In the bottom graph, "A" is closed loop and "B" is open loop, where the transfer functions were taken with the accelerometers instead of the geophones.





Attachment 2: geo_closed.GIF
  6908   Tue Jul 3 18:58:14 2012 YaakovUpdateSTACISMore transfer functions and netGPIB status

I'm still having issues with the STACIS oscillating uncontrollably with the slightest extra vibration, but with some more added weight both x and z direction are stable if you don't disturb the setup.

I took more transfer functions of the STACIS. In the last data I took Jenne pointed out that the geophone signals were not correlated well with the driving signal, so I increased the amplitude of the driving signal and am looking in x and y too instead of just z. 

Details of the driving signal: 25 mV, swept sine from 0.1 to 100 Hz from the SR785. 

NOTE: The data below was all transferred from the SR785 using netGPIB, which works fine, if anyone was interested in using it.

Open loop in the y direction, taken with the y geophone (magnitude on top, phase on bottom):


Open loop in the x direction, taken with the x geophone (with some extra weight to try to make the closed loop more stable):


Open loop in the x direction, taken with accelerometer instead of geophone:


  6963   Wed Jul 11 14:27:29 2012 YaakovSummarySTACISCurrent STACIS Status

The X and Y directions in the STACIS still both oscillate uncontrollably in closed loop, so I'll be doing my testing in Z for now. If I need to use the other axes I'll lower their gain with the pots and add weight to the STACIS platform to try to make it more stable.

Measurements I've taken for Z:

--Open loop gain, taken by driving the PZTs with a swept sine signal and measuring with both internal geophones and external accelerometers. These measurements look a lot like the plots supplied by the STACIS manufacturer, with a resonance at 15-16 Hz (X and Y also look good). Figure below was taken with geophones:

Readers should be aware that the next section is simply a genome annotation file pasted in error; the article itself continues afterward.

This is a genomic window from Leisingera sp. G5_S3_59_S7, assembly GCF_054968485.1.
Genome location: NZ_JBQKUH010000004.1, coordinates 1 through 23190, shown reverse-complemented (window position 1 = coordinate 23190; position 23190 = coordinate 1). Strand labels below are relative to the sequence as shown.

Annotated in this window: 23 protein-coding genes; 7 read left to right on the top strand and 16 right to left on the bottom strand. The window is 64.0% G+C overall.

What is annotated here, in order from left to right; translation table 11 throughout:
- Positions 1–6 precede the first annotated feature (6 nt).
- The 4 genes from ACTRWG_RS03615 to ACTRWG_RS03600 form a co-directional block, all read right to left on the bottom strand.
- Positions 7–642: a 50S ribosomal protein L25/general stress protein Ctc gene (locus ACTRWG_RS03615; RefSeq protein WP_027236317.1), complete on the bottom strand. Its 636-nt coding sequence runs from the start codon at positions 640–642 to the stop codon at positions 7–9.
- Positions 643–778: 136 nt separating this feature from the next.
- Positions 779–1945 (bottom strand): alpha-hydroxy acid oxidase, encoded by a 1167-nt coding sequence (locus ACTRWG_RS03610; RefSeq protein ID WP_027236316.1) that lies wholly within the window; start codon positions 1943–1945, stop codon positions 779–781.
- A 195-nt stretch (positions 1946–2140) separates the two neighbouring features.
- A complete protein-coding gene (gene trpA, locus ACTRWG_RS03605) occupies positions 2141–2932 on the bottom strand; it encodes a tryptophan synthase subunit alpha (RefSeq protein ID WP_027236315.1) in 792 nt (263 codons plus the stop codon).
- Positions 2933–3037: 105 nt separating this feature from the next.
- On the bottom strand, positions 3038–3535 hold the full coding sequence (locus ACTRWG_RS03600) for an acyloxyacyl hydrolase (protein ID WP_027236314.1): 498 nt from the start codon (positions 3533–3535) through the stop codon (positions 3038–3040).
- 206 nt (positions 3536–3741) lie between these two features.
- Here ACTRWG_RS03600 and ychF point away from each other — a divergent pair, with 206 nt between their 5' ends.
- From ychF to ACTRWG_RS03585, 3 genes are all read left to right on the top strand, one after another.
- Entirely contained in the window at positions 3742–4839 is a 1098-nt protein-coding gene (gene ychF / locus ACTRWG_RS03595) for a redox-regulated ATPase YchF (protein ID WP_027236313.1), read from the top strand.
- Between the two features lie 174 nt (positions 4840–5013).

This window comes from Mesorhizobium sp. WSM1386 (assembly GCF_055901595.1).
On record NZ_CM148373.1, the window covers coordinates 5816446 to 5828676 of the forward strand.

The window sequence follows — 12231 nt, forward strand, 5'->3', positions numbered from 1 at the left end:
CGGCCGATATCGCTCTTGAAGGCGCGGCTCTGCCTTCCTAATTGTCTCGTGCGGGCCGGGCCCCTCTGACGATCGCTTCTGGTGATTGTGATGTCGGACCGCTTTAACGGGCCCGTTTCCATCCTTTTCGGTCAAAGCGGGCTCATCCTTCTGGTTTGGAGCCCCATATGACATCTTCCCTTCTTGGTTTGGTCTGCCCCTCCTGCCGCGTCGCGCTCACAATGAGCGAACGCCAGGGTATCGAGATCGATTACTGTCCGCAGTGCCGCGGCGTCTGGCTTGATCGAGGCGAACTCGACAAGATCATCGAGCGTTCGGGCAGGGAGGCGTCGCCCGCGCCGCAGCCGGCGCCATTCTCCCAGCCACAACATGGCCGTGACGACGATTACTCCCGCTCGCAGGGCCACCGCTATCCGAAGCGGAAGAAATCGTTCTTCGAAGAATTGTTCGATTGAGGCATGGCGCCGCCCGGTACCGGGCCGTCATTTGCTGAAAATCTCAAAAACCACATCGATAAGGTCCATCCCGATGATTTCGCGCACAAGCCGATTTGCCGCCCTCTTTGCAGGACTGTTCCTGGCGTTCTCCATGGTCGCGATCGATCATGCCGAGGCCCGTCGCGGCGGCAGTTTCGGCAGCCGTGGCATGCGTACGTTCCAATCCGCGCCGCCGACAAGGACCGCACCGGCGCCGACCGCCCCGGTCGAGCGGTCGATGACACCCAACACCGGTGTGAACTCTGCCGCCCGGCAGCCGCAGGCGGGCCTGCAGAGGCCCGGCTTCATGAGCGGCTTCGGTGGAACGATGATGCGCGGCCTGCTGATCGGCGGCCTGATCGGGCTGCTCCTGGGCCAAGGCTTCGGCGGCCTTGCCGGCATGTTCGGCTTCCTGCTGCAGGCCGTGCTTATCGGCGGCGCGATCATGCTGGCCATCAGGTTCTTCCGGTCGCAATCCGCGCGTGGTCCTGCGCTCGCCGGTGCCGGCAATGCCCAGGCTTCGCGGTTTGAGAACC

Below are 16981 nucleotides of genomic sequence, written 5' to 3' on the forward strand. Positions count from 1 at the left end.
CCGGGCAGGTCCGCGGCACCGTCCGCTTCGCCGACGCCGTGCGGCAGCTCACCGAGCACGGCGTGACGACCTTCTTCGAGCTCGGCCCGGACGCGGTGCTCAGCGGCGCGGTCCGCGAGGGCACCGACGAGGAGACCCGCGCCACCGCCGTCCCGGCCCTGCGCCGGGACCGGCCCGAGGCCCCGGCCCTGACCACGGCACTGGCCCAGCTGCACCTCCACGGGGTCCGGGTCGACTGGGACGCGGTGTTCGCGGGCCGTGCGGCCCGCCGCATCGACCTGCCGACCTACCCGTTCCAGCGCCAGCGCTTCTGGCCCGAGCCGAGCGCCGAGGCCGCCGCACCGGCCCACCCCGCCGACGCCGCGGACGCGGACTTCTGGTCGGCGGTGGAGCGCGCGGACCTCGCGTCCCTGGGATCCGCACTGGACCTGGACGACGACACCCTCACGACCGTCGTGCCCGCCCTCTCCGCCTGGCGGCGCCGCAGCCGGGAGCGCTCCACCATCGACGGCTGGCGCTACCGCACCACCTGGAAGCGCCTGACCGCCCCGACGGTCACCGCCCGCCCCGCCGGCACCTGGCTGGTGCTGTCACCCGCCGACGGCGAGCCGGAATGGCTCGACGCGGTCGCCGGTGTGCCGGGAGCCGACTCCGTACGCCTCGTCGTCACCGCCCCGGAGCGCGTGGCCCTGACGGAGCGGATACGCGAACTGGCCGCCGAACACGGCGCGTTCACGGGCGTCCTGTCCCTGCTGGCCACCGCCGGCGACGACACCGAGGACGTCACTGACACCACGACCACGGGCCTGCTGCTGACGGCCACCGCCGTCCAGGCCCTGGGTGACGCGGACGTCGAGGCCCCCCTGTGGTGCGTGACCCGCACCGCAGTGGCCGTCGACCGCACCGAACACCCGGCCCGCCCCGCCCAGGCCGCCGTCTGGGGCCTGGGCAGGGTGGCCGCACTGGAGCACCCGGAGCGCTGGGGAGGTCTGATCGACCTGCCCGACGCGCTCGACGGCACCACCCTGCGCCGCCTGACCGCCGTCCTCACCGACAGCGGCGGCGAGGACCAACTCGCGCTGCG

--Open loop gain, where the input is ambient seismic noise measured by one set of accelerometers on the floor and one set on top of the STACIS:


--Closed loop gain, where the input is ambient seismic noise, and feedback is supplied by the geophones (like normal STACIS operation). There's a definite drop in the transfer function, as expected:


--Open and closed loop transfer functions superimposed (the higher one is open):


I am currently working on using the less-noisy accelerometers to provide feedback instead of the geophones. I have found the right point before the extension board to input the accelerometer signal which is NOT the same as the Signal IN/OUT cables- those are at the end of the board, after amplifying and filtering. I want the accelerometer signal to go through the same circuitry as the geophone signal so that the noise of the sensors themselves can be compared.

Problem: Coherence isn't great between the accelerometer sets at low frequencies, which leads to a not very smooth transfer function. I might try using the shaker, because the larger motion may lead to better coherence between the accelerometers on top of the STACIS and at its base.



Attachment 1: geo_open_z.png
  6969   Thu Jul 12 15:43:07 2012 YaakovUpdateSTACISNew input point, using accelerometers for feedback

 Here's a picture of where I am now inputting signals into the STACIS with the accelerometers (the orange and blue wires): 


I know this is the right point because I could see the geophone signal from these points . By inputting a swept sine signal into this point, I was able to take a transfer function of this first amplifier/filtering circuit board, which will be useful if I need to make my own filter for the STACIS:


I have unplugged the geophones and am inputting a signal from an accelerometer into this point. The accelerometers output a different signal than the geophones, so I am trying to modify the accelerometer signal to be closer to the geophone one. I've lowered the gain on all the pots for the z axis and put in several BNC attenuators to lower the accelerometer signal amplitude.

At the moment, using the accelerometers as feedback makes the platform vibration worse, which will hopefully be solved by some more attenuation or filtering of the accelerometer signal.

  6988   Wed Jul 18 13:53:34 2012 YaakovUpdateSTACISWeekly update

I have been working on substituting the internal geophones in the STACIS with accelerometers, and this week specifically I have been trying to modify the accelerometer signal so the STACIS PZTs respond properly.

The major problem was that the high signal amplitude caused the STACIS to oscillate uncontrollably, so I lowered all of the pots (for the z direction) and placed several BNC attenuators before the accelerometer signal enters the first amplifier board. The accelerometers now successfully provide feedback without making the STACIS unstable, as shown by this transfer function (the higher and flatter line is open loop, the lower is closed loop with accelerometers providing feedback):